‘Open’ is a continuous, not binary, construct. A door can be wide open, completely shut, or open part way. So can a window. So can a faucet. So can your eyes. Our common-sense, every day experience teaches us that ‘open’ is continuous. (Wiley, 2009)

Yet, even among those who may agree that openness is a continuous construct rather than a binary state, there remain further differences. Richard Edwards has identified the interplay of openness and closed-ness in all educational practices, whether digital or face-to-face. A useful question to consider: do all forms of openness entail forms of closed-ness?

Openness is not the opposite of closed-ness, nor is there simply a continuum between the two… An important question becomes not simply whether education is more or less open, but what forms of openness are worthwhile and for whom; openness alone is not an educational virtue. (Edwards, 2015)

There are additional recent critiques of openness which I will explore in the course of my research, including Knox (2013) and Oliver (2015). All analyses will include an examination of the specific interpretation of openness being used, as well as the theoretical underpinning of the respective arguments.

MY RESEARCH

In my ongoing PhD research, I explore open educational practices in higher education. The two main research questions are:

  1. For all members of academic staff (full-time and part-time, permanent and adjunct) at one higher education institution: Why and how do academic staff use online tools and spaces (bounded and open) for research, learning and teaching?
  2. For selected members of academic staff who use open educational practices in their teaching, and their students: Why and how do students and staff interact in open online spaces in higher education, and how do individual students and staff enact and manage their digital identities in these spaces?

I await ethical approval for the study and am currently engaged in writing a literature review encompassing learning theories, open education, connected learning, networked learning, and Third Spaces — as well as searching for similar studies of academic staff and students. I will continue to write here in the blog to document thoughts and ideas, and to request feedback. Many thanks for reading this; your comments are very welcome. Postscript: Notably, each of the four keynotes at OER15 was excellent: Cable Green, Josie Fraser, Sheila MacNeill, and Martin Weller. All of these videos are available on in one playlist. Sincere thanks to the OER15 co-chairs, Haydn Blackey and Martin Weller for a wonderful conference and community gathering.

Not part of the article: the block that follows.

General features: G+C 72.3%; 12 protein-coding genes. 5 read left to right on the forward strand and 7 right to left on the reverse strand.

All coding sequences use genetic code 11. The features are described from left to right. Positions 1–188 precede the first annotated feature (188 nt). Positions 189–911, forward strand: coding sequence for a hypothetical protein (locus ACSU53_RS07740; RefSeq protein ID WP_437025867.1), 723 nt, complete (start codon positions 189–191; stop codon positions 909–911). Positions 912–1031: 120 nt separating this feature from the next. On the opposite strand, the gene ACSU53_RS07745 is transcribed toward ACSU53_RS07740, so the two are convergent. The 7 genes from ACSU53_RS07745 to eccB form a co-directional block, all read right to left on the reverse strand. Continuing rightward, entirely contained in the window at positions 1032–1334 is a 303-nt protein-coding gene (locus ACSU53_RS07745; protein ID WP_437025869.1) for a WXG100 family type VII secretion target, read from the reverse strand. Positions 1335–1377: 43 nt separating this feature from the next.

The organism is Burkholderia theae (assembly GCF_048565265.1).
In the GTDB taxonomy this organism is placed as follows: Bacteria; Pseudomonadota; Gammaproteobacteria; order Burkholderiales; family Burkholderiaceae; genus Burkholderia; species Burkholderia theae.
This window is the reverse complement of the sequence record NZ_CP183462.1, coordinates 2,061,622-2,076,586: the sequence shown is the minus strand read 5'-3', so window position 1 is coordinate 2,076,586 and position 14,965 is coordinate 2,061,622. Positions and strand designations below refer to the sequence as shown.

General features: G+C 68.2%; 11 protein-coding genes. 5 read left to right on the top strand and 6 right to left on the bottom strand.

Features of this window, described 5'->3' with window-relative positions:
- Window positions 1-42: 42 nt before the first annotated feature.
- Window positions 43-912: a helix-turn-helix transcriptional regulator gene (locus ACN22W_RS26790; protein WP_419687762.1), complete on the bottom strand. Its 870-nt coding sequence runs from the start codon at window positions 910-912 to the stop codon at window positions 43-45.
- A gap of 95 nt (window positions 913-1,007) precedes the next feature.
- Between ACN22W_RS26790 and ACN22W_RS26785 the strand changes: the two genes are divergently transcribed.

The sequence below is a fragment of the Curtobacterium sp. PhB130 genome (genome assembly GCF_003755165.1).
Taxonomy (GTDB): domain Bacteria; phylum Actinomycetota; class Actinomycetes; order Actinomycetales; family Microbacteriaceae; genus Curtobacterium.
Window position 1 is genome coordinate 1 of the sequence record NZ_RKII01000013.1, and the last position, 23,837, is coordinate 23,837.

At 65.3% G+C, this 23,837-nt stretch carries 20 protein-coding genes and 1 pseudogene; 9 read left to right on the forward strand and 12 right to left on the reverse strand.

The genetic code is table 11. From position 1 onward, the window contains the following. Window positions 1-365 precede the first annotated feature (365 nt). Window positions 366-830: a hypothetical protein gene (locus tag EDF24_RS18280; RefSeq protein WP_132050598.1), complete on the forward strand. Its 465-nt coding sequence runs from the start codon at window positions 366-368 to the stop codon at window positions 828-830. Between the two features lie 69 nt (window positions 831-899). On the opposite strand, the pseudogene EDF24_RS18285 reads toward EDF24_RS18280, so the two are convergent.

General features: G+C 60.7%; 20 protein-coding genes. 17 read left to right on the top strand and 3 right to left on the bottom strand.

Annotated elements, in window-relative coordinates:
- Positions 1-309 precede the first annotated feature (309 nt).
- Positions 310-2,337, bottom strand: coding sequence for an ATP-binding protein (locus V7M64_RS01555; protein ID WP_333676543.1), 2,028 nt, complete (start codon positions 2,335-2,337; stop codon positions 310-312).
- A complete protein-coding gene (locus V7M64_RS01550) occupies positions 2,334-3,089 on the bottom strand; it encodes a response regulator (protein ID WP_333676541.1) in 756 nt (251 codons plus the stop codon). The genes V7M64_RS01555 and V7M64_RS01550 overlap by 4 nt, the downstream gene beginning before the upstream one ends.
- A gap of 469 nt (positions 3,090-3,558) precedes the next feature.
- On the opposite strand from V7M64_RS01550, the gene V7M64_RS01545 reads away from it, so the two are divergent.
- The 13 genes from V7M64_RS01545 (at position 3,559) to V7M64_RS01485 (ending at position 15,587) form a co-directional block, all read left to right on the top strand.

REFERENCES

Edwards, Richard (2015). Knowledge infrastructures and the inscrutability of openness in education. Learning, Media, and Technology (online). Gogia, Laura (2014). The case for connected learning. VCU ALT Lab. Hall, Richard (2009). Towards a fusion of formal and informal learning environments: The impact of the Read/Write web. Electronic Journal of e-Learning, 7(1), 29-40. Knox, Jeremy (2013). The forum, the sardine can and the fake: Contesting, adapting and practicing the Massive Open Online Course. Selected papers of Internet Research. Oliver, Martin (2015). From openness to permeability: Reframing open education in terms of positive liberty in the enactment of academic practices. Learning, Media and Technology (online). Selwyn, Neil & Keri Facer (2013). The Politics of Education and Technology: Conflicts, Controversies, and Connections. Palgrave MacMillan. Stewart, Bonnie (2015). Open to influence: What counts as academic influence in scholarly networked Twitter participation. Learning, Media, and Technology, 40(3), 1-23. White, David, Lynn Silipigni Connaway, Donna Lanclos, Erin M. Hood & Carrie Vass (2014). Evaluating digital services: a Visitors and Residents approach. JISC infoKit. Wiley, David (2009, November 16). Defining “Open”. iterating toward openness. [blog].